There are much worse ways to spend an October night than to pop one of these into your DVD player and give it a spin. Just don't freak out afterwards and start imagining that every little creak you hear has a supernatural origin. It's probably just a rat or a bat making himself at home.

Poster - Terror in the Haunted House (1958)
Aka My World Dies Screaming, 1958.
"And then through the branches of the old trees I see the house again. It sits there waiting for me. Silent, malignant. A place of unspeakable horror." -- Sheila Wayne (Cathy O'Donnell)

Poster - The Innocents (1961)
"It was only the wind, my dear." Miles (Martin Stephens)

Poster - Hold That Ghost (1941)
"Oh a bed, that's just what I need, a nice big bed to hide under." Ferdie (Lou Costello)

The Haunted Palace (1963)
Tagline: A warlock's home is his castle...Forever!

Poster - House on Haunted Hill (1959)
Tagline: First Film With the Amazing New Wonder EMERGO:
The Thrills Fly Right Into The Audience!

Cover art: House of Darkness (1948)
Tagline: Love and Hate Under One Roof!

Poster - 13 Ghosts (1960)
Tagline: 13 Times the Thrills! 13 Times the Chills! 13 Times the Fun!

Poster - The Legend of Hell House (1973)
"This house... It knows we're here." Florence Tanner (Pamela Franklin)

Poster - The Ghost Breakers (1940)
"Listen, you stay there, and if a couple a fellas come runnin' down the stairs
in a few minutes, let the first one go. That'll be me." Larry Lawrence (Bob Hope)

Poster - House of Usher (1960)
"If the house dies, I shall die with it." Bristol (Harry Elerbe)

Poster - The Uninvited (1944)
"They call them the haunted shores, these stretches of Devonshire and Cornwall and Ireland which rear up against the westward ocean. Mists gather here... and sea fog... and eerie stories..." Roderick Fitzgerald (Ray Milland)

Poster - Castle of Blood (1964)
Tagline: They love only for blood!

Poster - The Haunting (1963)
"It was an evil house from the beginning - a house that was born bad."
Dr. John Markway (Richard Johnson)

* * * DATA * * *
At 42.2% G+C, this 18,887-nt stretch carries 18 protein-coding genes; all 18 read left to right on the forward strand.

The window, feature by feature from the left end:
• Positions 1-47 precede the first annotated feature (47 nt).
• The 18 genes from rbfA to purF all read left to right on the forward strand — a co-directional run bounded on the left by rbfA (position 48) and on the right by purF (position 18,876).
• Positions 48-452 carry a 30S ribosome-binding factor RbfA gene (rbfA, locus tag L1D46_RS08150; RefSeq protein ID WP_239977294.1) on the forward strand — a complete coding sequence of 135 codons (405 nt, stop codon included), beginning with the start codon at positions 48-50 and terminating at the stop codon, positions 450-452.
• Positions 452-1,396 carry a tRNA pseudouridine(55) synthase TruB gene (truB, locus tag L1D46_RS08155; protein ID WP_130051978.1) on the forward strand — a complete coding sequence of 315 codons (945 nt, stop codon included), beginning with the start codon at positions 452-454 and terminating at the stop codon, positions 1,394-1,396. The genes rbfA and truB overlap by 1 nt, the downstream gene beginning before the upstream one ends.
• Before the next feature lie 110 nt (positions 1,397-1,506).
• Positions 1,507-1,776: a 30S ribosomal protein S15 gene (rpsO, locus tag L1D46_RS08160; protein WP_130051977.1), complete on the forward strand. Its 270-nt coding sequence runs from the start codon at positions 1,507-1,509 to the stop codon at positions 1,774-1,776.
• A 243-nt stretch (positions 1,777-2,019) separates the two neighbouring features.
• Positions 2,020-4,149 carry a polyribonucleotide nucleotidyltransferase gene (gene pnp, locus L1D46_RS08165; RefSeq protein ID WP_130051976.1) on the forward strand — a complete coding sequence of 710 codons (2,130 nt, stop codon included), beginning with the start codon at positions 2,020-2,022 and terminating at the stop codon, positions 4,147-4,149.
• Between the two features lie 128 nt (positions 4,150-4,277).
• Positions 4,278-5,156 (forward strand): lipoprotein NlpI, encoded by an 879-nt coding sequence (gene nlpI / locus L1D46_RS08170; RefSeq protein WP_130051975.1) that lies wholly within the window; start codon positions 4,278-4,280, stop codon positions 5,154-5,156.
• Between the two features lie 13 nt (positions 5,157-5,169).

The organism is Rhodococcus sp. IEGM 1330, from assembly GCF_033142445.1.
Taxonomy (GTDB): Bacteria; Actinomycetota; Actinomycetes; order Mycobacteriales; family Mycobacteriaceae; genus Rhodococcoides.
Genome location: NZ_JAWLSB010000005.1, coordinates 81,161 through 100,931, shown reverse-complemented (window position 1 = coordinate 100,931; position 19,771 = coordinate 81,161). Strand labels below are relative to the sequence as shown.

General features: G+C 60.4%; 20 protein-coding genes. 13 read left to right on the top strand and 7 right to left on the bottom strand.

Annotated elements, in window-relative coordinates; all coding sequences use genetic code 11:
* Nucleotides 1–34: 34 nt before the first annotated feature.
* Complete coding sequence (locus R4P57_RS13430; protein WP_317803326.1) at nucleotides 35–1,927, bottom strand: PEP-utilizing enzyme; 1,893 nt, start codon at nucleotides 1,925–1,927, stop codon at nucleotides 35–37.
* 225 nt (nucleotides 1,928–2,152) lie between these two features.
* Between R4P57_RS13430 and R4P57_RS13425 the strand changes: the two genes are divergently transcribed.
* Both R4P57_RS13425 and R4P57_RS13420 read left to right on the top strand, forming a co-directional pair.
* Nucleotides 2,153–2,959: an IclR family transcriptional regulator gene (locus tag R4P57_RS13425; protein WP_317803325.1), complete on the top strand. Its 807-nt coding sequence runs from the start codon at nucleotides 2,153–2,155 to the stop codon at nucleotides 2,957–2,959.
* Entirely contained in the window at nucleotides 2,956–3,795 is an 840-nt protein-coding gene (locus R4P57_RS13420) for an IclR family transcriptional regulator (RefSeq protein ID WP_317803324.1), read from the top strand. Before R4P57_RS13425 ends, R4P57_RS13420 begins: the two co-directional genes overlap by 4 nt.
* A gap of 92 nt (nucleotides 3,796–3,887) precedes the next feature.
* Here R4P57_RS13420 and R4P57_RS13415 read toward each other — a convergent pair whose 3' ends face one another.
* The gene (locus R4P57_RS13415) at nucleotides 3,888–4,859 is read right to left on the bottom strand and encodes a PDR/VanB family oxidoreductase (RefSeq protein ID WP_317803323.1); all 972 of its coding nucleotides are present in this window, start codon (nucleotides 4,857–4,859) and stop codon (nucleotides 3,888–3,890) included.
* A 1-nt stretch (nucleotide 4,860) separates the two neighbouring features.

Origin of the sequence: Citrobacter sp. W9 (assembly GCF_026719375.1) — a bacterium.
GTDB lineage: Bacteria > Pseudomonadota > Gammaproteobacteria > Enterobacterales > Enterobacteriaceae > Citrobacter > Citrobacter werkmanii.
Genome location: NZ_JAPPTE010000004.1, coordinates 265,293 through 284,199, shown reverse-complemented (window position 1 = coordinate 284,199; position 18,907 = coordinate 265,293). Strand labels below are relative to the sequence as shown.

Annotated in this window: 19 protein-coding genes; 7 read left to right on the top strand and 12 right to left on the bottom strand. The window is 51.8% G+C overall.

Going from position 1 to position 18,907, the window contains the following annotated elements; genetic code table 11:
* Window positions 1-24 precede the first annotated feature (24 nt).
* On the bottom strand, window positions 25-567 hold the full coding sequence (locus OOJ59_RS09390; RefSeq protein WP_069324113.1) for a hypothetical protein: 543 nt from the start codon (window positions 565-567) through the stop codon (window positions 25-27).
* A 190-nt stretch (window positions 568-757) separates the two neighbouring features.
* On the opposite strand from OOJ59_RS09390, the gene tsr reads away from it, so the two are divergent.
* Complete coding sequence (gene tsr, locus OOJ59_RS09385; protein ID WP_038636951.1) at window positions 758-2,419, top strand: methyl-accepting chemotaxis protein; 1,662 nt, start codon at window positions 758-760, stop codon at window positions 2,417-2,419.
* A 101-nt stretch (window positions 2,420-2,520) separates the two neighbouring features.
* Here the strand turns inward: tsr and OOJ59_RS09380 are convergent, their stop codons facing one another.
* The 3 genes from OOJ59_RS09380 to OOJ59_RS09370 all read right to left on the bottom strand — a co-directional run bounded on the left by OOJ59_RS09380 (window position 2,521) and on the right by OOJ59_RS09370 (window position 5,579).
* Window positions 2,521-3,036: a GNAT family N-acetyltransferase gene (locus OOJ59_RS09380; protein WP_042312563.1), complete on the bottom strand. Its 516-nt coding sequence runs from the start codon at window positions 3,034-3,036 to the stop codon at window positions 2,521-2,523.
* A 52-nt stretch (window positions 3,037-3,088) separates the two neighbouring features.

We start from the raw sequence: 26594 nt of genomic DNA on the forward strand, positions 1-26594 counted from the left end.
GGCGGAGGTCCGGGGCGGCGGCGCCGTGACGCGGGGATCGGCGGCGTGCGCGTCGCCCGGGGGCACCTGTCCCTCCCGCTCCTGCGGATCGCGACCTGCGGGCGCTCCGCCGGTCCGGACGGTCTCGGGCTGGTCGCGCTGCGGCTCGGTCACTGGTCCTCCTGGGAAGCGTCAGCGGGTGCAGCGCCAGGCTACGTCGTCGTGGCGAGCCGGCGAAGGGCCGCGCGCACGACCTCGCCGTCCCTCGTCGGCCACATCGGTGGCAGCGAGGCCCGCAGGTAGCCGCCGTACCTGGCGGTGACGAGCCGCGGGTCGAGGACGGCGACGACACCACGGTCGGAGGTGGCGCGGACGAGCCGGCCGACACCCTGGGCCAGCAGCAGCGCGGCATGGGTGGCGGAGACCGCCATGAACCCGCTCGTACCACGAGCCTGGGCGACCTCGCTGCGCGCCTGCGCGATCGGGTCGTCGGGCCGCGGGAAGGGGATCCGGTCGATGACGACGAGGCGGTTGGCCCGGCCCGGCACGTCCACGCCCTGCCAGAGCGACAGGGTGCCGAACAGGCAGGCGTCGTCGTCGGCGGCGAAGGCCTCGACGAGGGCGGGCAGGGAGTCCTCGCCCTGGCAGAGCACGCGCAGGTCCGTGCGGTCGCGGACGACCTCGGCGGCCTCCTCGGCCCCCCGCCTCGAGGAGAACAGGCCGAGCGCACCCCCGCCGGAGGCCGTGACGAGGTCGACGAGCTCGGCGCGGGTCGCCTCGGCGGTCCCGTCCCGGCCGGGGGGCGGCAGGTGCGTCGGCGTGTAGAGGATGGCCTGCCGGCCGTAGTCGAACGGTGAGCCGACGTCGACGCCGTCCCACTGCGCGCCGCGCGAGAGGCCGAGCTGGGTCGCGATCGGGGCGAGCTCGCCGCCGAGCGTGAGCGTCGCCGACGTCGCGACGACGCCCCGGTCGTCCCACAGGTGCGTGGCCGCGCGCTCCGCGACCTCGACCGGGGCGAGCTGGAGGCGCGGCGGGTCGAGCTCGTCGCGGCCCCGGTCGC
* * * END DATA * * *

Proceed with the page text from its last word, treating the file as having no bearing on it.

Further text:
September 14, 2014

Everything I Know I Learned From B Movies: Rockin' Reform School Confidential Edition

I’m very ambivalent about the prospects for kids coming of age today, the millennials, ‘tweeners and all the other groups that pop sociologists love to label. On the one hand, young people seem to be rightly skeptical of all the hoary old B.S. that people of my generation hold near and dear. They are spiritual, but they are turned off by organized religion’s many and egregious hypocrisies. They want to live and let live. And they are far less predisposed to scapegoat society’s poorest and least powerful members for our collective faults.

Poster - High School Caesar (1960)
On the other hand, while they are smart, clever and the best educated generation in history, they seem especially ill-equipped to meet life’s mundane challenges. It’s not their fault. They’ve been hovered over and protected, had all the important decisions made for them, and been told over and over how dangerous and treacherous the world is. It’s no wonder they’ve retreated to cell phones, texts and selfies as their preferred means of interacting with the world.

A new poll illustrates just how far we’ve come down this well-intentioned, yet dim-witted path. Sadly, 68 percent of adult respondents to a Reason-Rupe poll think that it should be illegal for parents to let kids 9 and under play outdoors unsupervised. Huge percentages would apply it to 12 year olds as well. Boston College Psychology professor and author Peter Gray was prompted to say, “I doubt there has ever been a human culture, anywhere, anytime, that underestimates children's abilities more than we North Americans do today.”